With American, Russian, Syrian government, Syrian rebels, Iranian forces, Turkish forces, ISIS and others operating in the close confines of Syria, there is a real possibility that a miscalculation or error might lead to a wider conflict.
Indeed, one only needs to look to a recent confrontation between U.S. forces and the Syrian regime in eastern Ghouta to see the potential danger. In the ensuing battle, U.S. forces killed approximately 100 regime fighters. While there were no Russian forces present at the battle, there is always a danger that there might be an inadvertent confrontation if both sides are not careful.
The Pentagon points out that the United States and Russia maintain a deconfliction line to ensure that American forces and the Kremlin’s don’t come into direct contact.
Recommended: How North Korea Could Start a War
Recommended: This Is What Happens if America Nuked North Korea
Recommended: The Colt Python: The Best Revolver Ever Made?
“The deconfliction communication line with Russia is constantly used,” defense secretary James Mattis told reporters on Feb. 11. “We keep each other informed. The Russians profess that they were not aware when we called about that force that had crossed, and it came closer. They were notified when the firing began. That's when we heard there were no Russians there. And we go out of our way to ensure that we do not endanger the Russians, as you know.”
Mattis took pains to emphasize that deconfliction is not the same as coordination.
“We do deconfliciton,” Mattis said. “We don't do coordination with the Russians. We do deconfliction. Because we have a deconfliction line, it doesn't need a lot of coordination, if you see what I mean, until someone decides they're going to come across the line. And we're OK with that in places where they need to go after ISIS, and they need to go—and they're taking fire from the other side of the river, hey, we'll coordinate to make sure that we have nobody there. And what they do is up to them.”
However, American forces will not hesitate to defend themselves with lethal force when they come under attack. But in the case of the Ghouta confrontation—it is unclear why the Syrians would attempt to attack U.S. forces. However, in any conflict, the fog of war is ever present—and that might be one of the reasons the Syrians undertook such foolhardy action.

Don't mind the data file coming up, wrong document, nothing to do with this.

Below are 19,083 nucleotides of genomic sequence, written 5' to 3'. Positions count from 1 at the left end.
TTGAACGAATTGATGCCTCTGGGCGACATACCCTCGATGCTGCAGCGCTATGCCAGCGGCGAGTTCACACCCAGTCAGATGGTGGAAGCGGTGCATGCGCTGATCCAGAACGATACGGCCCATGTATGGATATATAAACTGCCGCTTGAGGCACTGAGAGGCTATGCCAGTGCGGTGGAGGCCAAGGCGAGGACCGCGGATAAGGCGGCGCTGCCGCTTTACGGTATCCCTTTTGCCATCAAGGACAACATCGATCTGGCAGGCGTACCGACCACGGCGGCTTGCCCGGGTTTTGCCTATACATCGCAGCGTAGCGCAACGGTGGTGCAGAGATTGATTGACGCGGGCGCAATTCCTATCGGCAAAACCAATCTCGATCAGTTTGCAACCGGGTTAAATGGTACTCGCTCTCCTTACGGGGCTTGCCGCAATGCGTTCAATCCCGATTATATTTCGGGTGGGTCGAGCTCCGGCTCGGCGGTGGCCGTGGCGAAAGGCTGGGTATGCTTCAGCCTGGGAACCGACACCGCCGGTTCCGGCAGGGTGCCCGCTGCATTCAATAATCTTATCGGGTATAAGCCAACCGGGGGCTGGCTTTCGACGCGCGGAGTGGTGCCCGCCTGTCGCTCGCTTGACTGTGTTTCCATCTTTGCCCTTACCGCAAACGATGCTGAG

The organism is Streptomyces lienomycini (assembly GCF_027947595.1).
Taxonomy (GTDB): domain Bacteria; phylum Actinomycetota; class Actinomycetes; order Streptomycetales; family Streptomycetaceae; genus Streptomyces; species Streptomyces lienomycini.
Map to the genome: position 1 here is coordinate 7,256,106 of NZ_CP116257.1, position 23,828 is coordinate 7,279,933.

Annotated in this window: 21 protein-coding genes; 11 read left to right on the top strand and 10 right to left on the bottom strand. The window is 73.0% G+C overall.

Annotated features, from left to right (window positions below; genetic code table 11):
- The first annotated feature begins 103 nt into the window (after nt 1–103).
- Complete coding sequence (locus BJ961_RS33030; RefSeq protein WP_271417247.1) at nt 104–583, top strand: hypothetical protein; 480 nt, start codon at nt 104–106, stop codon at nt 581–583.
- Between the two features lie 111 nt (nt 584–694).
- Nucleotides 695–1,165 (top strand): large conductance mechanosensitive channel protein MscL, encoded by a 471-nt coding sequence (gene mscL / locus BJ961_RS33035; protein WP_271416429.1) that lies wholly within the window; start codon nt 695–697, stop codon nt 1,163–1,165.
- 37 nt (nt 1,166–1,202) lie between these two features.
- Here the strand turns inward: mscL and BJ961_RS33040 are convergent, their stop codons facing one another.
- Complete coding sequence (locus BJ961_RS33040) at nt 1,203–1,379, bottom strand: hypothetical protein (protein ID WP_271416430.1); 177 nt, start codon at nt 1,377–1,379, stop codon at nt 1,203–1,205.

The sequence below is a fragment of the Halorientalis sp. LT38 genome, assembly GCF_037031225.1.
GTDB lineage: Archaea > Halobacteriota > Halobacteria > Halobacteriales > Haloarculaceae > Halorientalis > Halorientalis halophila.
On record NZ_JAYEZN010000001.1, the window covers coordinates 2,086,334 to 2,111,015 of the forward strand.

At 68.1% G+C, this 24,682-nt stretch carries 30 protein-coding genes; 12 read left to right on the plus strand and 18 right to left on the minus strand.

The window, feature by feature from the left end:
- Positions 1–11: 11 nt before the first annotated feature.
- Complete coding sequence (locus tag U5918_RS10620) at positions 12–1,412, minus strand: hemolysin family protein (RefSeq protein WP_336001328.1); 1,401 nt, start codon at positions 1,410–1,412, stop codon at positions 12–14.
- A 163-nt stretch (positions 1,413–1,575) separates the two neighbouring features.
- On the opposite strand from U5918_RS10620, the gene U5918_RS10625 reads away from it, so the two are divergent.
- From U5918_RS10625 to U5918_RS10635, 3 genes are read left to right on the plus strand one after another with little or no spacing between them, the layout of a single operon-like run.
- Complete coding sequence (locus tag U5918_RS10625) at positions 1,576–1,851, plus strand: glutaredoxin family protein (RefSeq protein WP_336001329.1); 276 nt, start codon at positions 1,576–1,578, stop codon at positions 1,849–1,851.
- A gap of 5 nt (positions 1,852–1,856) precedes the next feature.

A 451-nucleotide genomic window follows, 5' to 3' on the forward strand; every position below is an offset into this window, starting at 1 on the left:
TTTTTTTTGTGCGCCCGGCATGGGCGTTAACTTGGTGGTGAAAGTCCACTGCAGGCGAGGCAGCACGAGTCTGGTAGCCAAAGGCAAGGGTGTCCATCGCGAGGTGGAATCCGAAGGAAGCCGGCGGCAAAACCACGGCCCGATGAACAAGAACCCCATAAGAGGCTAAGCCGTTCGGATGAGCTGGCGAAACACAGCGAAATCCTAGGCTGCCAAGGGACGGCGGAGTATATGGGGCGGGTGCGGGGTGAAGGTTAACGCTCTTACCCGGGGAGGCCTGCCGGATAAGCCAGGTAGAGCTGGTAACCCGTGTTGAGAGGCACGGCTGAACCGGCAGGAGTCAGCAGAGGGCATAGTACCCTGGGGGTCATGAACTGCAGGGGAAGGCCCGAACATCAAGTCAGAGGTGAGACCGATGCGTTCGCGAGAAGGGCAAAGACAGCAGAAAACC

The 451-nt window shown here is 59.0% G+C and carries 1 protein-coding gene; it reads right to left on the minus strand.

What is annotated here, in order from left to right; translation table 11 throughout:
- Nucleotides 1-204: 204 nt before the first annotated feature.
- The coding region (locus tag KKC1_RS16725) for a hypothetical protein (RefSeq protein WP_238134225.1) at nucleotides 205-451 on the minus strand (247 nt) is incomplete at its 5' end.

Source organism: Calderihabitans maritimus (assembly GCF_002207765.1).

“When we took them under fire, that's when they began the indirect fire, the artillery fire,” Mattis said.
“We went after them. And to us, no, it's not a concern right now. We're watching it. Why do I say it's not a concern? We're quite capable of rebuffing them. It's perplexing why they would do it. They have nothing to gain by fighting us. There's ISIS to be fought. It doesn't make sense, and I think that's probably why the Russians, too, at least appear to be perplexed by it.”
While the fog of war may have contributed to the incident, U.S. forces are committed to holding the territory gained by the Syrian Democratic Forces—even if that means confrontation with other groups.
“What we are going to do is hold that territory and get it back in local leaders hands,” Mattis said.
“Use Steffan de Mistura's Geneva Process to come up with a post-conflict map and post-conflict plan for the way ahead, and assure that ISIS 2.0 doesn't rise in the middle of all of that, and derail everything we're fought for, and many people have paid the price on this thing. We don't simply up and leave when most of the caliphate's done, before the caliphate's really finished, and leave the diplomats without a leg to stand on against people who have no diplomatic inclination.”
Given the situation, one can only hope that Syria does spiral further out of control.
Dave Majumdar is the defense editor for The National Interest. You can follow him on Twitter: @davemajumdar.
Image: Creative Commons.